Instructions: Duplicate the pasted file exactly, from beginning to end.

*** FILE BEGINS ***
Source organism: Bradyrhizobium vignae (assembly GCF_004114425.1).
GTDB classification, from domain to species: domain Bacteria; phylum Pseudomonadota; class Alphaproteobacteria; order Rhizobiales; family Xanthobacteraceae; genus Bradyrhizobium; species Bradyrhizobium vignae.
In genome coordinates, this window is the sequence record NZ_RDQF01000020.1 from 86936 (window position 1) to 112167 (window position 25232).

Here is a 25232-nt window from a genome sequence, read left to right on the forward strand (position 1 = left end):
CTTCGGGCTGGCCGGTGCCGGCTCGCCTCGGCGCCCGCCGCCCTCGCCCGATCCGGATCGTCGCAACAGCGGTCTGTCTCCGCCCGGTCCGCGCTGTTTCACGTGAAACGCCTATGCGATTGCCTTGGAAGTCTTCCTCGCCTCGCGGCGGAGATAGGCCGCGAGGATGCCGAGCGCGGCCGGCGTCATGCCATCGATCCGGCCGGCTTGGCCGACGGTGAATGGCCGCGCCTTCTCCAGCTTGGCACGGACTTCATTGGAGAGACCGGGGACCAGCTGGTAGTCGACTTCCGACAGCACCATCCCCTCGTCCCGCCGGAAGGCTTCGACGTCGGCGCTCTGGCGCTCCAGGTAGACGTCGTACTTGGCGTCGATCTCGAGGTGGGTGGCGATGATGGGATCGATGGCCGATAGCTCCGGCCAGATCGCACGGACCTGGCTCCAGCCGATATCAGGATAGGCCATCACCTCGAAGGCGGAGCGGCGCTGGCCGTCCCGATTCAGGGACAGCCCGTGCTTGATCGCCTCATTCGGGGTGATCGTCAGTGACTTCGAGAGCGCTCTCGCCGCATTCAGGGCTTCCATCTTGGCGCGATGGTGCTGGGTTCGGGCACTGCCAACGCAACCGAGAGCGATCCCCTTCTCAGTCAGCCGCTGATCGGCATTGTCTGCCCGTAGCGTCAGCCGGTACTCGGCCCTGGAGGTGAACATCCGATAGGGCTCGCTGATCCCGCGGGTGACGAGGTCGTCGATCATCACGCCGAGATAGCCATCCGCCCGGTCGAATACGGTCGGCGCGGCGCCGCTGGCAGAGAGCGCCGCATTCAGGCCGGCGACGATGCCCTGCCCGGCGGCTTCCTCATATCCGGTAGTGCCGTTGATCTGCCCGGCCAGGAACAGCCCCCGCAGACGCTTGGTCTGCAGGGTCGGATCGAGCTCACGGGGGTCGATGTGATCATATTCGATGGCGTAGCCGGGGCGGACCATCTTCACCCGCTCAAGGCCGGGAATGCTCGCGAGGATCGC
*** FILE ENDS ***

Source organism: Bradyrhizobium vignae (assembly GCF_004114425.1).
GTDB classification, from domain to species: domain Bacteria; phylum Pseudomonadota; class Alphaproteobacteria; order Rhizobiales; family Xanthobacteraceae; genus Bradyrhizobium; species Bradyrhizobium vignae.
In genome coordinates, this window is the sequence record NZ_RDQF01000020.1 from 86936 (window position 1) to 112167 (window position 25232).

Here is a 25232-nt window from a genome sequence, read left to right on the forward strand (position 1 = left end):
CTTCGGGCTGGCCGGTGCCGGCTCGCCTCGGCGCCCGCCGCCCTCGCCCGATCCGGATCGTCGCAACAGCGGTCTGTCTCCGCCCGGTCCGCGCTGTTTCACGTGAAACGCCTATGCGATTGCCTTGGAAGTCTTCCTCGCCTCGCGGCGGAGATAGGCCGCGAGGATGCCGAGCGCGGCCGGCGTCATGCCATCGATCCGGCCGGCTTGGCCGACGGTGAATGGCCGCGCCTTCTCCAGCTTGGCACGGACTTCATTGGAGAGACCGGGGACCAGCTGGTAGTCGACTTCCGACAGCACCATCCCCTCGTCCCGCCGGAAGGCTTCGACGTCGGCGCTCTGGCGCTCCAGGTAGACGTCGTACTTGGCGTCGATCTCGAGGTGGGTGGCGATGATGGGATCGATGGCCGATAGCTCCGGCCAGATCGCACGGACCTGGCTCCAGCCGATATCAGGATAGGCCATCACCTCGAAGGCGGAGCGGCGCTGGCCGTCCCGATTCAGGGACAGCCCGTGCTTGATCGCCTCATTCGGGGTGATCGTCAGTGACTTCGAGAGCGCTCTCGCCGCATTCAGGGCTTCCATCTTGGCGCGATGGTGCTGGGTTCGGGCACTGCCAACGCAACCGAGAGCGATCCCCTTCTCAGTCAGCCGCTGATCGGCATTGTCTGCCCGTAGCGTCAGCCGGTACTCGGCCCTGGAGGTGAACATCCGATAGGGCTCGCTGATCCCGCGGGTGACGAGGTCGTCGATCATCACGCCGAGATAGCCATCCGCCCGGTCGAATACGGTCGGCGCGGCGCCGCTGGCAGAGAGCGCCGCATTCAGGCCGGCGACGATGCCCTGCCCGGCGGCTTCCTCATATCCGGTAGTGCCGTTGATCTGCCCGGCCAGGAACAGCCCCCGCAGACGCTTGGTCTGCAGGGTCGGATCGAGCTCACGGGGGTCGATGTGATCATATTCGATGGCGTAGCCGGGGCGGACCATCTTCACCCGCTCAAGGCCGGGAATGCTCGCGAGGATCGC